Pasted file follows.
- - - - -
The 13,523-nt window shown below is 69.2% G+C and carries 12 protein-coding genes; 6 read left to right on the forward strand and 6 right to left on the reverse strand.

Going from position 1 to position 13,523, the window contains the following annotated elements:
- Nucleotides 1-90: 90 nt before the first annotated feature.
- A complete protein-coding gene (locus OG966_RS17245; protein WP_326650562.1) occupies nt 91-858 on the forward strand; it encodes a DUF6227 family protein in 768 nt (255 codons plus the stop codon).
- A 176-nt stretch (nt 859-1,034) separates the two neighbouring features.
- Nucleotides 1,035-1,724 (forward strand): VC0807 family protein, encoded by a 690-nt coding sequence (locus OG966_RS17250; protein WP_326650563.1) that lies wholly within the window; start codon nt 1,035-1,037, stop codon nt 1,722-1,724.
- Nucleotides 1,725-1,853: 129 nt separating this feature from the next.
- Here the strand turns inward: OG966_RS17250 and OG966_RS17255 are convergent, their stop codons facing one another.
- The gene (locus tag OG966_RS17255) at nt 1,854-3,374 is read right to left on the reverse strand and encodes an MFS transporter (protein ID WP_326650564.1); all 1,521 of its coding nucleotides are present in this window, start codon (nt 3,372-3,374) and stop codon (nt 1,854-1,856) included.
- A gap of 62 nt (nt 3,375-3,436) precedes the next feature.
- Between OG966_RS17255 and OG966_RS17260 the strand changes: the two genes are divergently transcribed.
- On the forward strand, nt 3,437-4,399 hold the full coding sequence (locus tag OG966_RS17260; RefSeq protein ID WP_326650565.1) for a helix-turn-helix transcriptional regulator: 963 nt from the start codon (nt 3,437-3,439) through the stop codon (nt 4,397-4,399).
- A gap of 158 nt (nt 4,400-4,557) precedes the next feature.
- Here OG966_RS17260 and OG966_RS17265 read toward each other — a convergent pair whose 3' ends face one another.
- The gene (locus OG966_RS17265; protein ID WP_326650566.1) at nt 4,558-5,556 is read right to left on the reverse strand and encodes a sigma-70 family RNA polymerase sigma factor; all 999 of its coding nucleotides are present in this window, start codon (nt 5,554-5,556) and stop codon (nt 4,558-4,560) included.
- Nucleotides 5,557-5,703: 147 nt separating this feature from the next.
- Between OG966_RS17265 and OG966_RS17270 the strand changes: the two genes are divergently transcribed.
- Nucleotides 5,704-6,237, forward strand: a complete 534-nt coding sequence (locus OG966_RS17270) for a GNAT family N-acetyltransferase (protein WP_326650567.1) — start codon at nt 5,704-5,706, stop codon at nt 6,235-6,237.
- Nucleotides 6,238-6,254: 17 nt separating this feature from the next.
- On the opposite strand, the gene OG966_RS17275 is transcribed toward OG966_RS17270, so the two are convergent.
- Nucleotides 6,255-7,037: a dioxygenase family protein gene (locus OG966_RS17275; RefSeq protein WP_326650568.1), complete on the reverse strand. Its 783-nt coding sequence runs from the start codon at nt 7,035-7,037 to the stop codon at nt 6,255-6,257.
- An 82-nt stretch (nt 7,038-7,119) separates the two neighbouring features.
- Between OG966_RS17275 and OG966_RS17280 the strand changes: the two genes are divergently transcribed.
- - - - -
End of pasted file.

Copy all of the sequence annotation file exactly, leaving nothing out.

The 13,523-nt window shown below is 69.2% G+C and carries 12 protein-coding genes; 6 read left to right on the forward strand and 6 right to left on the reverse strand.

Going from position 1 to position 13,523, the window contains the following annotated elements:
- Nucleotides 1-90: 90 nt before the first annotated feature.
- A complete protein-coding gene (locus OG966_RS17245; protein WP_326650562.1) occupies nt 91-858 on the forward strand; it encodes a DUF6227 family protein in 768 nt (255 codons plus the stop codon).
- A 176-nt stretch (nt 859-1,034) separates the two neighbouring features.
- Nucleotides 1,035-1,724 (forward strand): VC0807 family protein, encoded by a 690-nt coding sequence (locus OG966_RS17250; protein WP_326650563.1) that lies wholly within the window; start codon nt 1,035-1,037, stop codon nt 1,722-1,724.
- Nucleotides 1,725-1,853: 129 nt separating this feature from the next.
- Here the strand turns inward: OG966_RS17250 and OG966_RS17255 are convergent, their stop codons facing one another.
- The gene (locus tag OG966_RS17255) at nt 1,854-3,374 is read right to left on the reverse strand and encodes an MFS transporter (protein ID WP_326650564.1); all 1,521 of its coding nucleotides are present in this window, start codon (nt 3,372-3,374) and stop codon (nt 1,854-1,856) included.
- A gap of 62 nt (nt 3,375-3,436) precedes the next feature.
- Between OG966_RS17255 and OG966_RS17260 the strand changes: the two genes are divergently transcribed.
- On the forward strand, nt 3,437-4,399 hold the full coding sequence (locus tag OG966_RS17260; RefSeq protein ID WP_326650565.1) for a helix-turn-helix transcriptional regulator: 963 nt from the start codon (nt 3,437-3,439) through the stop codon (nt 4,397-4,399).
- A gap of 158 nt (nt 4,400-4,557) precedes the next feature.
- Here OG966_RS17260 and OG966_RS17265 read toward each other — a convergent pair whose 3' ends face one another.
- The gene (locus OG966_RS17265; protein ID WP_326650566.1) at nt 4,558-5,556 is read right to left on the reverse strand and encodes a sigma-70 family RNA polymerase sigma factor; all 999 of its coding nucleotides are present in this window, start codon (nt 5,554-5,556) and stop codon (nt 4,558-4,560) included.
- Nucleotides 5,557-5,703: 147 nt separating this feature from the next.
- Between OG966_RS17265 and OG966_RS17270 the strand changes: the two genes are divergently transcribed.
- Nucleotides 5,704-6,237, forward strand: a complete 534-nt coding sequence (locus OG966_RS17270) for a GNAT family N-acetyltransferase (protein WP_326650567.1) — start codon at nt 5,704-5,706, stop codon at nt 6,235-6,237.
- Nucleotides 6,238-6,254: 17 nt separating this feature from the next.
- On the opposite strand, the gene OG966_RS17275 is transcribed toward OG966_RS17270, so the two are convergent.
- Nucleotides 6,255-7,037: a dioxygenase family protein gene (locus OG966_RS17275; RefSeq protein WP_326650568.1), complete on the reverse strand. Its 783-nt coding sequence runs from the start codon at nt 7,035-7,037 to the stop codon at nt 6,255-6,257.
- An 82-nt stretch (nt 7,038-7,119) separates the two neighbouring features.
- Between OG966_RS17275 and OG966_RS17280 the strand changes: the two genes are divergently transcribed.